Elsewhere in Scotland, casualties in the far north included Dingwall’s Ben Wyvis (1879 – 1926), the Easter Ross duo of Pollo, which operated from 1817 to 1903, and Glenskiach, operational between 1896 and 1926, and Gerston at Halkirk in Caithness (1886 – 1911). Up on Orkney the Stromness distillery of Man O’ Hoy ended more than a century of whisky-making in 1928, and Islay’s Lochindaal shut its doors in 1929, after precisely 100 years of activity.

Aberdeen lost its trio of distilleries – Bon Accord, Devanha and Strathdee – and Glasgow’s tally of newly-silenced distilleries embraced Adelphi, Camlachie, Provanmill and Yoker.

It is worth remembering that those distilleries named above hardly scratch the surface of whisky-making operations that perished before the outbreak of the Second World War in 1939.

Silent - Mill St MagFrom the 1950s onwards the Scotch whisky industry began to revive, and new distilleries were constructed, while existing ones were enlarged. It was just like the late Victorian era all over again, and once more the bubble was to burst. Over-production led to a ‘whisky loch’ to rival the famed EU ‘wine lake, and in 1983 the biggest player in the industry, the Distillers Company Ltd (DCL) closed 11 of its 45 malt distilleries, with a further 10 ceasing production two years later.

Seven of these sites subsequently re-opened, but it is single malt from the other 14 DCL distilleries which makes up much of the ‘silent still’ whisky being traded today. Among the brands in question are the sought-after Brora and Port Ellen, along with ‘supporting players’ like Banff, Convalmore, Glen Mhor, Glenury Royal, Millburn, North Port and St Magdalene.

Since 1985, distillery closures have been relatively few and far between, but Imperial on Speyside met its demise in 1998 and Caperdonich in nearby Rothes closed in 2010, while a few miles away in Dufftown, Pittyvaich was demolished in 2002, having only been built in 1975. The highly-prized Lowlander Rosebank ceased distilling in 1993, while fellow Lowlander Littlemill closed in 1996, having been established as early as 1772, and Lochside in the east coast port of Montrose was silenced in 1992, having been converted from a brewery during 1957.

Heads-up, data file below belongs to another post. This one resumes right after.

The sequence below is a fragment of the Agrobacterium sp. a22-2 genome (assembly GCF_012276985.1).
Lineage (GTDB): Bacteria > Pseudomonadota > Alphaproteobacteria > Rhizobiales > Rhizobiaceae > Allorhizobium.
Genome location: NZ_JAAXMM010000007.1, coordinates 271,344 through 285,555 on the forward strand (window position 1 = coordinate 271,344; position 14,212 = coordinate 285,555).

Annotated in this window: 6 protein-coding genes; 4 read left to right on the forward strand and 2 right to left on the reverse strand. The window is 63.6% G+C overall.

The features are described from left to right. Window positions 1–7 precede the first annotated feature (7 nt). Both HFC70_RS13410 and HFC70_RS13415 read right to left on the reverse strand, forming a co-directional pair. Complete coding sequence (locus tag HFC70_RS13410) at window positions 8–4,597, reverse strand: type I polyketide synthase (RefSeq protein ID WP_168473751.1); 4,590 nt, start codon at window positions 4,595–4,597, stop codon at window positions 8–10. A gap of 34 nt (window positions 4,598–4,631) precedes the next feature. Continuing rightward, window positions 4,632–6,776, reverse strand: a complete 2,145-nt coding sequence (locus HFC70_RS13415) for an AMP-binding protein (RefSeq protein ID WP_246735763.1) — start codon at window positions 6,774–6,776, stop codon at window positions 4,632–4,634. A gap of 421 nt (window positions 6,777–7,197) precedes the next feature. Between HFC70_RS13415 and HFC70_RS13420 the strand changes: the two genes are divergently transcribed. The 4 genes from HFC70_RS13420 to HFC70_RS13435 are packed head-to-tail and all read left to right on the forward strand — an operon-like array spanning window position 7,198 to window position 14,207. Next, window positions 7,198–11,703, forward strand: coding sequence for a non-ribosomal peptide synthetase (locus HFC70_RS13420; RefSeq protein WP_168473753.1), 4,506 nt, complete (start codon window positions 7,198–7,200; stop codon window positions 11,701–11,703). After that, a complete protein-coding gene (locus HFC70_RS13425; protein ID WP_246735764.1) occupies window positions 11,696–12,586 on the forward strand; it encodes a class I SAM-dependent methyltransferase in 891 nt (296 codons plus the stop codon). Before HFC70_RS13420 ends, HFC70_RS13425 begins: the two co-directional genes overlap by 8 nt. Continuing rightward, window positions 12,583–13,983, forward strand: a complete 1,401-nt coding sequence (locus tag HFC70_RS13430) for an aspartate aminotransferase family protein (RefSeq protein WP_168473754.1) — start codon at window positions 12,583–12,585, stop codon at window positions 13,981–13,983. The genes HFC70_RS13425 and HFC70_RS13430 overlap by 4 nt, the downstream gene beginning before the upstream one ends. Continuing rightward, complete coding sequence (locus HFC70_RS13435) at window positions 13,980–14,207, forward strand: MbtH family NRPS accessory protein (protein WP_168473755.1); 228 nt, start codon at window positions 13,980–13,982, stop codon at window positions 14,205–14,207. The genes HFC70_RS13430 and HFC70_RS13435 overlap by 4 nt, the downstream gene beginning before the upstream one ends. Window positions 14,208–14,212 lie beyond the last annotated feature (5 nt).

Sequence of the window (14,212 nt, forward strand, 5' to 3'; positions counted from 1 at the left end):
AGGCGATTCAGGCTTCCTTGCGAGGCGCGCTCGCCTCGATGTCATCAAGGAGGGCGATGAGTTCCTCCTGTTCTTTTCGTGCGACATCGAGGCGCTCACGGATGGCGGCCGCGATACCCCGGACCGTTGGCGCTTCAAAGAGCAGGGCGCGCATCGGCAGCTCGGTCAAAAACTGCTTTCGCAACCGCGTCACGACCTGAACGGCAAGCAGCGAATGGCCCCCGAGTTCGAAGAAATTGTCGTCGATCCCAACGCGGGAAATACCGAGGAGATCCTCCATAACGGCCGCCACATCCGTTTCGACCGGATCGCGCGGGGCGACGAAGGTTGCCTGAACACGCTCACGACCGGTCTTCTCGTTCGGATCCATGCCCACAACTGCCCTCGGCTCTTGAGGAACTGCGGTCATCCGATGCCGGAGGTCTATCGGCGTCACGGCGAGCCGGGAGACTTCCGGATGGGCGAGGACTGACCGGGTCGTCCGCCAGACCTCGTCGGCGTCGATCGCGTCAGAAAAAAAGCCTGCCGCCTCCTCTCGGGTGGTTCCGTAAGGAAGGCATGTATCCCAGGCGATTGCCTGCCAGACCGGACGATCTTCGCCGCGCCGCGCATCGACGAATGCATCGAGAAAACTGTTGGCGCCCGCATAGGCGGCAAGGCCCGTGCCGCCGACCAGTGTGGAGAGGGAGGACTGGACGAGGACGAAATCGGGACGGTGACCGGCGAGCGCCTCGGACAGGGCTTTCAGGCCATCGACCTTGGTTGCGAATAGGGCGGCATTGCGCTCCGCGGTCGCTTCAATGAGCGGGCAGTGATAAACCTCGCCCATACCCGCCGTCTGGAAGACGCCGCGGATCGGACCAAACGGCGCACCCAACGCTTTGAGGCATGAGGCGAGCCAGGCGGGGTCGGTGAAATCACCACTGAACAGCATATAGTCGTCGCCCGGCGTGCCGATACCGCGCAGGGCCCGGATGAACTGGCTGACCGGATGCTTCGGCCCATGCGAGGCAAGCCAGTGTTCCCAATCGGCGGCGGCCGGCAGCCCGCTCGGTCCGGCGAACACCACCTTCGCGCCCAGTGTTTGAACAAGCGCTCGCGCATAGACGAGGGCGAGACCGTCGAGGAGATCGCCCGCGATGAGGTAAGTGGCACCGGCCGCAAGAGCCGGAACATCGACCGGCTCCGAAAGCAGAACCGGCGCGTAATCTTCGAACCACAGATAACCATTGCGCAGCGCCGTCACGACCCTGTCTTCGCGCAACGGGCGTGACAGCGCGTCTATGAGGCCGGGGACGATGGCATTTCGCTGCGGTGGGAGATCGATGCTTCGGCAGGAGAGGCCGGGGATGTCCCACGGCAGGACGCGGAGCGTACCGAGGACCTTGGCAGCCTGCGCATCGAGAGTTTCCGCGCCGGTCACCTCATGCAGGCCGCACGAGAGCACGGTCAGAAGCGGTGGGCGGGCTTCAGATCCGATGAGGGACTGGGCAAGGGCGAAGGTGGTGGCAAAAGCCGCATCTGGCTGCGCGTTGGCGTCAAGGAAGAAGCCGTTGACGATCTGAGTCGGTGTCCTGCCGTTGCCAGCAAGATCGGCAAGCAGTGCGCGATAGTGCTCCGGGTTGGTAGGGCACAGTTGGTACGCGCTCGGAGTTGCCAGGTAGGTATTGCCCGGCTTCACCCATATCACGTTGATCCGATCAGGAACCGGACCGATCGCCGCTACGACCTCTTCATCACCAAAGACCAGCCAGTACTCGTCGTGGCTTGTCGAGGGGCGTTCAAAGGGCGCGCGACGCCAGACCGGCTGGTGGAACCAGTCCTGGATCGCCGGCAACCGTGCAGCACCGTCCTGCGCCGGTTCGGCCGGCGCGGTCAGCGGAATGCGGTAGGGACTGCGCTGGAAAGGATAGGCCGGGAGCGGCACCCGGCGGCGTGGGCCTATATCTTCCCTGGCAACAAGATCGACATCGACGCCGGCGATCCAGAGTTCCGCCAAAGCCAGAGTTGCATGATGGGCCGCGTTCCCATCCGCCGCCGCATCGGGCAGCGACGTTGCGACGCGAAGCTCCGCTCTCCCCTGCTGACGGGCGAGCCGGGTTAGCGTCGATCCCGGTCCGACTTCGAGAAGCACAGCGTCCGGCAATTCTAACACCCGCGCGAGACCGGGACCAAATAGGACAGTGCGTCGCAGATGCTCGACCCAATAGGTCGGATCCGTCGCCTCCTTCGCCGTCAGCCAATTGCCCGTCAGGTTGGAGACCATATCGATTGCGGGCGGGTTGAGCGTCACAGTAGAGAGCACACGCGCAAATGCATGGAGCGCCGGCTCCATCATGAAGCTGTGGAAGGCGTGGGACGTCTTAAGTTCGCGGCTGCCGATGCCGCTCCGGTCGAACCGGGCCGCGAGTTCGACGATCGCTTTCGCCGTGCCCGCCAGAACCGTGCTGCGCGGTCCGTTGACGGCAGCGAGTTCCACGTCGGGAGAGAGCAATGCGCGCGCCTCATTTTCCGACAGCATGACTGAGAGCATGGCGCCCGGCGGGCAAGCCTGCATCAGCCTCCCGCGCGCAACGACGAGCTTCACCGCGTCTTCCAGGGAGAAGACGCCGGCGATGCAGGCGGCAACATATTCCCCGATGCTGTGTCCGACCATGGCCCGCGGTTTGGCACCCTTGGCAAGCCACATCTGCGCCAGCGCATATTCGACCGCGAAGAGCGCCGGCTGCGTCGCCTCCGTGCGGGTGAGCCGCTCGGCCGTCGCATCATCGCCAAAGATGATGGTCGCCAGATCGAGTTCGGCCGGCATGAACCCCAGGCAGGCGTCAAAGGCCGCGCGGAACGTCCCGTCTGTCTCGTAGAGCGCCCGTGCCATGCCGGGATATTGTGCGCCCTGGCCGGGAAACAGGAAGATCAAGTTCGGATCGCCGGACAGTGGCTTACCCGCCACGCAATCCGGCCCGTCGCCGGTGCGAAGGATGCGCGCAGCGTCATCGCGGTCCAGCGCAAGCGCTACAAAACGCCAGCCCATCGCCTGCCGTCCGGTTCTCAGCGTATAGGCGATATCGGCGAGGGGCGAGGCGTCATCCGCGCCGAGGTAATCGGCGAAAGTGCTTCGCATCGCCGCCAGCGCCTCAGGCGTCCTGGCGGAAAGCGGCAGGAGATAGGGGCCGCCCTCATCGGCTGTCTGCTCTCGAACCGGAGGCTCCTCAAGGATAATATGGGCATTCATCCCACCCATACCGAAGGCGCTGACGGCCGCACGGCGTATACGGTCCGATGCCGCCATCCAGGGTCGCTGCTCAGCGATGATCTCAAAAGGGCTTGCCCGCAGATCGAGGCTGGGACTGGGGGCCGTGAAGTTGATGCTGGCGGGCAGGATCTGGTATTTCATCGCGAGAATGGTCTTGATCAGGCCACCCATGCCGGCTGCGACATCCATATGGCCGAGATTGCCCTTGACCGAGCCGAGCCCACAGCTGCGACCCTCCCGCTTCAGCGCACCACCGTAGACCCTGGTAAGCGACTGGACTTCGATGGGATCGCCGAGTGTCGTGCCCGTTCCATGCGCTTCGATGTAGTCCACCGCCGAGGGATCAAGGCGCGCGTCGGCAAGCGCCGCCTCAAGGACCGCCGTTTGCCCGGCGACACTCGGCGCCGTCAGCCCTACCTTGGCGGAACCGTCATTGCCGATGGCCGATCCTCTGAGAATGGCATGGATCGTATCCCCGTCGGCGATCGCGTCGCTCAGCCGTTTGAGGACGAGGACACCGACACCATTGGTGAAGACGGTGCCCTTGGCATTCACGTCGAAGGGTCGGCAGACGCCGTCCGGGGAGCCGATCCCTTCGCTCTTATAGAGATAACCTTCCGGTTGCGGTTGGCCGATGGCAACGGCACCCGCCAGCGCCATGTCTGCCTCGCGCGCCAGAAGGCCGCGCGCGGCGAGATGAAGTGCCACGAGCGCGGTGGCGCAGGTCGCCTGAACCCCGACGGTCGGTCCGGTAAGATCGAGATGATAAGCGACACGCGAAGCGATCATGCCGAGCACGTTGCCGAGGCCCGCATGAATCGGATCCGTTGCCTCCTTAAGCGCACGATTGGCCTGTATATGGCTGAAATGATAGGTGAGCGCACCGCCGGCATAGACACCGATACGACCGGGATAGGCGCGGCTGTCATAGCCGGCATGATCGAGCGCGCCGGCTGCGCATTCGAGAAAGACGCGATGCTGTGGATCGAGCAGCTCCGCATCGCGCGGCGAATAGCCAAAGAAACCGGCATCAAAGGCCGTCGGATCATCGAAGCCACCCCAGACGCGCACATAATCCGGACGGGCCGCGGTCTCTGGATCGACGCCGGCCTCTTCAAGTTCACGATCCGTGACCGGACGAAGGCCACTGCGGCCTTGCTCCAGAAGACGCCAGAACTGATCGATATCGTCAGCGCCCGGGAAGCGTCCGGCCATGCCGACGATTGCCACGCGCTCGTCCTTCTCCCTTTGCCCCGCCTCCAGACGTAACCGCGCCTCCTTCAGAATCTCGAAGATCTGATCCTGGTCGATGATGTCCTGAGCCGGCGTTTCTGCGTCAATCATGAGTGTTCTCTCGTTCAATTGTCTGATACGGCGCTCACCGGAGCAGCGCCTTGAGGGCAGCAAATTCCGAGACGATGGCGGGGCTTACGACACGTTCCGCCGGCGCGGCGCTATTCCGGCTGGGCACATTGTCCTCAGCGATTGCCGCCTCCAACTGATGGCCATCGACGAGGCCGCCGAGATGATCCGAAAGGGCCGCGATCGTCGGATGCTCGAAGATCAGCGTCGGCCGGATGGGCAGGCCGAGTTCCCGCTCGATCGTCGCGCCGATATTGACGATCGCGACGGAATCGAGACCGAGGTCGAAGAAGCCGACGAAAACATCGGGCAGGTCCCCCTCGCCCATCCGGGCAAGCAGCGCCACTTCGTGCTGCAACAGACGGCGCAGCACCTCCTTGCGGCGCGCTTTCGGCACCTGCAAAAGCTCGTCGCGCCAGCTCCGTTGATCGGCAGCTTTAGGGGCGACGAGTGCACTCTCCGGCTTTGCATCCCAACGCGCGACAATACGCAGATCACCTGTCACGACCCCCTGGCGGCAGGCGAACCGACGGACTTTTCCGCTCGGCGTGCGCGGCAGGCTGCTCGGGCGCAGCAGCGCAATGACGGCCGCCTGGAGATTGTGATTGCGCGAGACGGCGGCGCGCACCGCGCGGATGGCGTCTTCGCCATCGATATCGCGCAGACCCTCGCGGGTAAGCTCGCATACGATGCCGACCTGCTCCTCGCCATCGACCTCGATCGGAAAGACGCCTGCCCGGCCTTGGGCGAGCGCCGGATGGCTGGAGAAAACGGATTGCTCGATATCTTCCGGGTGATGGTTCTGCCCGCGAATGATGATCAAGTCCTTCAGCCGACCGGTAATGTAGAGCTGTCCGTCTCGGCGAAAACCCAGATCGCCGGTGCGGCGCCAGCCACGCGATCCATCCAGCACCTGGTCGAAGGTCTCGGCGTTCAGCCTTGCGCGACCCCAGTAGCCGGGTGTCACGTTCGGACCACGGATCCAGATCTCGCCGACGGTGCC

There have, of course, been altogether more exotic losses, including the fabled Malt Mill, produced in a tiny distillery adjacent to Lagavulin on Islay from 1908 to 1960 and the subject of the 2012 Ken Loach movie The Angels’ Share.

Other relatively obscure malt distilleries to disappear were constructed within grain distilleries to provide variety for blending purposes, and all were removed at a later date to increase grain distilling capacity. Five such ‘distilleries within distilleries’ were created, namely Ben Wyvis (Invergordon distillery, 1965 – 1976), Glen Flager and Killyloch (Garnheath distillery, 1964 – 1975 and 1964 – 1985 respectively), Inverleven (Dumbarton distillery, 1938 – 1991), Kinclaith (Strathclyde distillery, 1957 – 1975) and Ladyburn (Girvan distillery, 1966 – 1975).

While spirit quality is one of the key factors in a whisky’s appeal to collectors and investors, having sampled the five whiskies in question, it has to be said that rarity and obscurity plays a greater part in their collectability. Not all whisky made in silent stills was superb. Sometimes, that was why they closed!

Silent Cream & Brown CC